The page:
So, in my go hard or go home mindset, I decided that the weekend before my girl's second birthday, we would trash all the diapers and go all out. Yes, even for night training.

I posted something to this effect on my Facebook page and received a variety of responses. Several people claimed it was "impossible" to night train a child, that they weren't physiologically ready to wake up and go to the bathroom until around 4. These people cited experts and told me not to even try. But others chimed in that they had followed the same methods I was considering, to great success. One told me her daughter had never had a dry diaper at night before they went diaper-free, but within a few weeks, she was both night and day trained.

And those friends of mine who had used the same method? Their 2.5-year-old was also going through the night accident-free.

I knew that the "experts" were torn on this one, and I assumed that was probably because all kids are different. Years ago, I knew a family with an 11- and 9-year old who were both still wetting the bed. Their mother had experienced the same problem growing up. For some kids, it's just harder. And there is only so much that can be done about that.

But, I also knew that the word "impossible" is one of my least favorites, and that I didn't like the idea of discounting the possibility of anything without first trying it, particularly when it comes to my child. Why would I ever be so quick to assume she "can't" do something without at least giving her the opportunity to prove me wrong?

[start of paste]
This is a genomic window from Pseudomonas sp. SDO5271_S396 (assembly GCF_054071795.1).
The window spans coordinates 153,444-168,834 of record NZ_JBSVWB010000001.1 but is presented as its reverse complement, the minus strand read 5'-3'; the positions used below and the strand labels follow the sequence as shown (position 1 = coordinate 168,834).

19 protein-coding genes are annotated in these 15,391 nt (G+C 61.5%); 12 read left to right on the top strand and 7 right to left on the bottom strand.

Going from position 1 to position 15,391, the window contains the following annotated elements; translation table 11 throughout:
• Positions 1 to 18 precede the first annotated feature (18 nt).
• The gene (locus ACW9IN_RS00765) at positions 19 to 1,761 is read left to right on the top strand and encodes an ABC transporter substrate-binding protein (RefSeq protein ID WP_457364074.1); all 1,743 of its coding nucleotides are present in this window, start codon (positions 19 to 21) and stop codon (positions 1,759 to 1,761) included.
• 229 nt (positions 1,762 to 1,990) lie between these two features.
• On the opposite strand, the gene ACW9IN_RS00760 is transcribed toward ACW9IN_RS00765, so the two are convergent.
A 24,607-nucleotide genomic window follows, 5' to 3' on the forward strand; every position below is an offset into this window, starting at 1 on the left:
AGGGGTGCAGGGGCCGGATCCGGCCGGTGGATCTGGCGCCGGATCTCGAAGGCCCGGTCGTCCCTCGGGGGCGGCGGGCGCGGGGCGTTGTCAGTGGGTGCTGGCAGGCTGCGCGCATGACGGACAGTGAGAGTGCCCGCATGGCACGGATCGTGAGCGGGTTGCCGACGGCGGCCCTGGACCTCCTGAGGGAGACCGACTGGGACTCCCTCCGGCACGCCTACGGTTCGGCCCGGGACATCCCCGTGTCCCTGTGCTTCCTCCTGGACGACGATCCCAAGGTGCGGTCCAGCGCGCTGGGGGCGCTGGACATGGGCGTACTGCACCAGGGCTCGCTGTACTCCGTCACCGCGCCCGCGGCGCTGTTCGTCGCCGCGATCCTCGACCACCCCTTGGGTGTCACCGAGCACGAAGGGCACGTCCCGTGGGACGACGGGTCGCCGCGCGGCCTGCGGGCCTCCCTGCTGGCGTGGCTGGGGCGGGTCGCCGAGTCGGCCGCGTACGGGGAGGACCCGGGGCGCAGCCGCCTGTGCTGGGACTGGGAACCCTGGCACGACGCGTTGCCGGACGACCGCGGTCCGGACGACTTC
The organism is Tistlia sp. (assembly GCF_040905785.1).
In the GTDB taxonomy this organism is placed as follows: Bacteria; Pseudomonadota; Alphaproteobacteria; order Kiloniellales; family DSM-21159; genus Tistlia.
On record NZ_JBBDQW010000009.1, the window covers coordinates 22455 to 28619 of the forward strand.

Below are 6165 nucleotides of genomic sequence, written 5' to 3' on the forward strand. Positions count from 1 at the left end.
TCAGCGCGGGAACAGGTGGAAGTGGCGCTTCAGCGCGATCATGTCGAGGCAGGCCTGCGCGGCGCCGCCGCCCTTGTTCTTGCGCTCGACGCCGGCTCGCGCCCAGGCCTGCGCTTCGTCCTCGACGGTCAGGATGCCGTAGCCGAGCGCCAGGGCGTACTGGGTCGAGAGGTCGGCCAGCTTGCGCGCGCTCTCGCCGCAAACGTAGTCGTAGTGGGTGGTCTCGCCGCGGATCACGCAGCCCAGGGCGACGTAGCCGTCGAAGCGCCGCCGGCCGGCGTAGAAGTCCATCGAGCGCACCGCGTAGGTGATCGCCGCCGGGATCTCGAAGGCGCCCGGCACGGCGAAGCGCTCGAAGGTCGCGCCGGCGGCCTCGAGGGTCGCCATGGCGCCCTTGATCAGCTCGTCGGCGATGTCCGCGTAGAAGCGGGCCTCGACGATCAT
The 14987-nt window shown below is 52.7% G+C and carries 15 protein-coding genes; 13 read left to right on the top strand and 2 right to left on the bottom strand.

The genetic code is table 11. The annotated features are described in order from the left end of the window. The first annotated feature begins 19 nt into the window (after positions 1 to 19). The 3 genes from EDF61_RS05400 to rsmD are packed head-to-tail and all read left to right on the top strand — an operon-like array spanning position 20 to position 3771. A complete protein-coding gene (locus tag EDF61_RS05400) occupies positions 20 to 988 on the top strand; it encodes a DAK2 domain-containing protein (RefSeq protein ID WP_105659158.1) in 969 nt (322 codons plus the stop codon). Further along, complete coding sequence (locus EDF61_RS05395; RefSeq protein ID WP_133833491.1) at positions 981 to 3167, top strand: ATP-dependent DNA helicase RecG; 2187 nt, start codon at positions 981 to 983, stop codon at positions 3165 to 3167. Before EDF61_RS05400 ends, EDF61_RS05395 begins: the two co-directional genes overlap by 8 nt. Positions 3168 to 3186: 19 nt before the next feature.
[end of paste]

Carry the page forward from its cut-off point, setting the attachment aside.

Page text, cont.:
It was frustrating, if only because it felt as though there was no rhyme or reason to any of it. But just as suddenly, the accidents were over.

So, that fateful weekend came and we went all in. That first day was less than enjoyable. A lot of urine wound up on the floor (most of her poop, too). By the end of the day, I was questioning my reasoning behind this whole plan. Maybe she was too young? Maybe she wasn't ready yet? Maybe we should just quit?

But by day two, something seemed to have clicked. We had only one accident. Day three was completely accident-free.

One thing no one warned me of was that those three days weren't the end of it. Over the next two to three weeks, we had a handful of accidents. She would go three or four days perfectly, and then suddenly pee her pants three times the next day. It was frustrating, if only because it felt as though there was no rhyme or reason to any of it. But just as suddenly, the accidents were over. It was a few weeks of extra work, and then she was fully trained. We haven't had an accident in weeks.